*Special thanks to Marlon for giving us permission to share this story and the lessons found within. Fun note: The coach who works with Marlon is another fraternal friend who used to do fraternity expansion for Sigma Phi Epsilon.
by Vince Fabra
Have you ever heard that expression “Work smart not hard”?
When I work with fraternity men, at least the ones who choose to work at all, they seem to be hard workers when it comes to recruitment. They are planning recruitment events, inviting potential new members to the events, furiously calling and texting their brothers to make sure they are coming to the event, grabbing ice, manning the barbecue pit, talking to guys, GOING CRAZY BECAUSE YOUR CHAPTER BROTHERS ARE EATING ALL THE FREE FOOD AND TALKING TO EACH OTHER. Let’s get smart!
Planning recruitment events sucks.
My suggestion: Part 1. Stop planning recruitment events. It takes so much time, a lot of money (depending on the event) and requires that all of your brothers pitch in and help out (“I think I just saw a unicorn”).
My suggestion: Part 2. Start going to events planned by other people. Every campus has a Campus Activities Council that plans fun and free events for students on their campus. It might be a comedian, a musician, a game show, a video game tournament, a lecture on an interesting topic, or any other event that you probably ignored this semester. The Campus Activities Council is always looking to reach more students with their programming, and you are tired of running yourself ragged by planning and executing your own events. HMMM…! How about you just hitch your wagon to their wheel? Meaning, invite people from the names list, not to your chapter house for the fun event, but to the student union/quad/dorm/auditorium for a free night of fun.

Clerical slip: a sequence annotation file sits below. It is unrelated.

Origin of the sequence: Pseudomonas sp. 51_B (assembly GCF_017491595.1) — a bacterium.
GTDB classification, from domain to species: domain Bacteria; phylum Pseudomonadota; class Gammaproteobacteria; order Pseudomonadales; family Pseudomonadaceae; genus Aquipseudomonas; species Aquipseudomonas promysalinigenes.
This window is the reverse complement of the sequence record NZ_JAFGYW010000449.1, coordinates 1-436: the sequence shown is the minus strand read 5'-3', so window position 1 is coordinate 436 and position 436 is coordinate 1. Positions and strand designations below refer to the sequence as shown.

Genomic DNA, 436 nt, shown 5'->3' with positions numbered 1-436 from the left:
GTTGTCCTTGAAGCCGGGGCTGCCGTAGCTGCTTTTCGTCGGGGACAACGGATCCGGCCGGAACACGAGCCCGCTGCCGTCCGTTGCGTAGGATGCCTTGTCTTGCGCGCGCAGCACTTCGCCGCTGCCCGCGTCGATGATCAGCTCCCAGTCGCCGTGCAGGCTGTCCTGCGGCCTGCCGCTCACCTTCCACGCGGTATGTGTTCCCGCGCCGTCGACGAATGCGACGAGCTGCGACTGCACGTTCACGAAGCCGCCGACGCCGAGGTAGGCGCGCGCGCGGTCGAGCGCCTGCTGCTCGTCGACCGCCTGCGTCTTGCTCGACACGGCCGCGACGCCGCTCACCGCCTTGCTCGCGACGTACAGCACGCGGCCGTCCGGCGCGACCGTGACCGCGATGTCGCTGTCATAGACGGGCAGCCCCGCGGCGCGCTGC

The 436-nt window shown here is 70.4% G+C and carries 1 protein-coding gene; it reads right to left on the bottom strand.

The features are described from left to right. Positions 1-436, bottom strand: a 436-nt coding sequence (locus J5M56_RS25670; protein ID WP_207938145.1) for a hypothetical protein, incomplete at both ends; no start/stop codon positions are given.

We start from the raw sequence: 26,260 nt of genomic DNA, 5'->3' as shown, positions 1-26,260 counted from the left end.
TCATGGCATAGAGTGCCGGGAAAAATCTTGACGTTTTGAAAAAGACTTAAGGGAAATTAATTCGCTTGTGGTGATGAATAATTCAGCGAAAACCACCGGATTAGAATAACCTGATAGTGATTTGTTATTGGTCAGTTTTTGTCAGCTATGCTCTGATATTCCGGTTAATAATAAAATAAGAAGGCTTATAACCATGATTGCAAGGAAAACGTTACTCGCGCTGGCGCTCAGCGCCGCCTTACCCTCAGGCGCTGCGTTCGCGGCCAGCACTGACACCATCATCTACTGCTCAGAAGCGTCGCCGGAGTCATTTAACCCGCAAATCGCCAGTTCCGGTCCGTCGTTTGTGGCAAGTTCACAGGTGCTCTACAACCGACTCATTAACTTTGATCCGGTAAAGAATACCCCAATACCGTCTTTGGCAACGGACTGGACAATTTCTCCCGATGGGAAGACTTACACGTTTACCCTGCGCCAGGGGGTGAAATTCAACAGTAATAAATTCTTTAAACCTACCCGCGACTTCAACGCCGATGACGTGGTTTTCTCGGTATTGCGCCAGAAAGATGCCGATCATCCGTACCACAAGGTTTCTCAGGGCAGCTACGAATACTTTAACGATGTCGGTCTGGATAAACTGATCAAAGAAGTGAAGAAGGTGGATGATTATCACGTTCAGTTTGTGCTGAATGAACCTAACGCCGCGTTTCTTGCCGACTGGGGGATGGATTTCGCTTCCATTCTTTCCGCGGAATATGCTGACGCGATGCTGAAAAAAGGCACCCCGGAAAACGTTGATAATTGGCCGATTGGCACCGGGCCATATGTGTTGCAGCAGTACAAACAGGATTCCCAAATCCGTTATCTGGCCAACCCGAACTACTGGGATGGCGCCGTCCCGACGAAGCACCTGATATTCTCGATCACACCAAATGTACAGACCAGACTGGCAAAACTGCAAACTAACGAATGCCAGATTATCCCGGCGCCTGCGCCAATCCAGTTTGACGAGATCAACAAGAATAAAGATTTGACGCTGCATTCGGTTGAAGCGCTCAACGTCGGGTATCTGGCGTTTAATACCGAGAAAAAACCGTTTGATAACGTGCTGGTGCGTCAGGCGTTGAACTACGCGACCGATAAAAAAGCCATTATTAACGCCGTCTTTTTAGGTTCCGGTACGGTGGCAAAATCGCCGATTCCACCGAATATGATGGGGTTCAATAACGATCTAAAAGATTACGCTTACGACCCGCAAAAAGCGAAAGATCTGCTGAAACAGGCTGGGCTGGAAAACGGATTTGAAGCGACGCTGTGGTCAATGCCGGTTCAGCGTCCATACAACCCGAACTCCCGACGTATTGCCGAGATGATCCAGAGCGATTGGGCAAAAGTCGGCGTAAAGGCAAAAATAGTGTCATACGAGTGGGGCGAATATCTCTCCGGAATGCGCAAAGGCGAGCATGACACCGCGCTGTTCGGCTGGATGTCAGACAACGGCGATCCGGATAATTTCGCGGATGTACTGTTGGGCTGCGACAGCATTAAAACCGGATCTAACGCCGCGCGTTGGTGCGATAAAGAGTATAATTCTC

Also, you know all of those brotherhood, service, social, philanthropy, your exoteric rituals and intramurals that already fill your calendar? Those are great opportunities to invite people with whom you have a mutual interest. The best way for potential joiners to learn about the organization is by witnessing the organization in a realistic group setting. Rather than standing around on your back deck eating hamburgers and hotdogs, with every member asking every potential new member “Where ya from,” “What’s your major,” “Did you play any sports in high school,” show them what fraternity looks like in a real way.
Pretty soon you can stop planning recruitment events, wasting time and money and you’ll be working smart not hard.